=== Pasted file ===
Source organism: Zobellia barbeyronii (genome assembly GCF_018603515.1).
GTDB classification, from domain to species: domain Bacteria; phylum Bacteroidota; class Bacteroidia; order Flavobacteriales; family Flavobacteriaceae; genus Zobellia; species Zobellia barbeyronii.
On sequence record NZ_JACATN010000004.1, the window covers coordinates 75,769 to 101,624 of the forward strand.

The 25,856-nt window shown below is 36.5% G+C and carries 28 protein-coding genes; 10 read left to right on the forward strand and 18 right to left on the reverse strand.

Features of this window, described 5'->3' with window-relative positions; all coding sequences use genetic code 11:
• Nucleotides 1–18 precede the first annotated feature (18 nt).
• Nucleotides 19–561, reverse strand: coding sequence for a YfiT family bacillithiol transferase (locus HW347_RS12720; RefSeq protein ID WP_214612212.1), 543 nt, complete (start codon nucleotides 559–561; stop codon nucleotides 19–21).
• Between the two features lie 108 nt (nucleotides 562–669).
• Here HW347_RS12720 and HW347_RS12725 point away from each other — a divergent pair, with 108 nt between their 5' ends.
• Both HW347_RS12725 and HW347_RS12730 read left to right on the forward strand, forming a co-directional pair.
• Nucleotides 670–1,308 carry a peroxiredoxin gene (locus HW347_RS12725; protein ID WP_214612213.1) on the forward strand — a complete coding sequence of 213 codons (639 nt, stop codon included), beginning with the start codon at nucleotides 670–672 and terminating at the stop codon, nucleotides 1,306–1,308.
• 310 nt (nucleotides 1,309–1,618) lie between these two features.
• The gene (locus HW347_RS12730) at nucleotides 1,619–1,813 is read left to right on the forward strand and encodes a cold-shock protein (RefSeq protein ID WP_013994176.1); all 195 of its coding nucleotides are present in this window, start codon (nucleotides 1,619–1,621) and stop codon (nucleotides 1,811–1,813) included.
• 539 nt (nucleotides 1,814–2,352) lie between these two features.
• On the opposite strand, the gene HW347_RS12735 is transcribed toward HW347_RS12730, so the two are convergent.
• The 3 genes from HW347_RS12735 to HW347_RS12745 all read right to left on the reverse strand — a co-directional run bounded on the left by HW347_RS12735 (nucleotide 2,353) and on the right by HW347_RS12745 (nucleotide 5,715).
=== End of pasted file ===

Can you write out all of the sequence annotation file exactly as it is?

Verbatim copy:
Source organism: Zobellia barbeyronii (genome assembly GCF_018603515.1).
GTDB classification, from domain to species: domain Bacteria; phylum Bacteroidota; class Bacteroidia; order Flavobacteriales; family Flavobacteriaceae; genus Zobellia; species Zobellia barbeyronii.
On sequence record NZ_JACATN010000004.1, the window covers coordinates 75,769 to 101,624 of the forward strand.

The 25,856-nt window shown below is 36.5% G+C and carries 28 protein-coding genes; 10 read left to right on the forward strand and 18 right to left on the reverse strand.

Features of this window, described 5'->3' with window-relative positions; all coding sequences use genetic code 11:
• Nucleotides 1–18 precede the first annotated feature (18 nt).
• Nucleotides 19–561, reverse strand: coding sequence for a YfiT family bacillithiol transferase (locus HW347_RS12720; RefSeq protein ID WP_214612212.1), 543 nt, complete (start codon nucleotides 559–561; stop codon nucleotides 19–21).
• Between the two features lie 108 nt (nucleotides 562–669).
• Here HW347_RS12720 and HW347_RS12725 point away from each other — a divergent pair, with 108 nt between their 5' ends.
• Both HW347_RS12725 and HW347_RS12730 read left to right on the forward strand, forming a co-directional pair.
• Nucleotides 670–1,308 carry a peroxiredoxin gene (locus HW347_RS12725; protein ID WP_214612213.1) on the forward strand — a complete coding sequence of 213 codons (639 nt, stop codon included), beginning with the start codon at nucleotides 670–672 and terminating at the stop codon, nucleotides 1,306–1,308.
• 310 nt (nucleotides 1,309–1,618) lie between these two features.
• The gene (locus HW347_RS12730) at nucleotides 1,619–1,813 is read left to right on the forward strand and encodes a cold-shock protein (RefSeq protein ID WP_013994176.1); all 195 of its coding nucleotides are present in this window, start codon (nucleotides 1,619–1,621) and stop codon (nucleotides 1,811–1,813) included.
• 539 nt (nucleotides 1,814–2,352) lie between these two features.
• On the opposite strand, the gene HW347_RS12735 is transcribed toward HW347_RS12730, so the two are convergent.
• The 3 genes from HW347_RS12735 to HW347_RS12745 all read right to left on the reverse strand — a co-directional run bounded on the left by HW347_RS12735 (nucleotide 2,353) and on the right by HW347_RS12745 (nucleotide 5,715).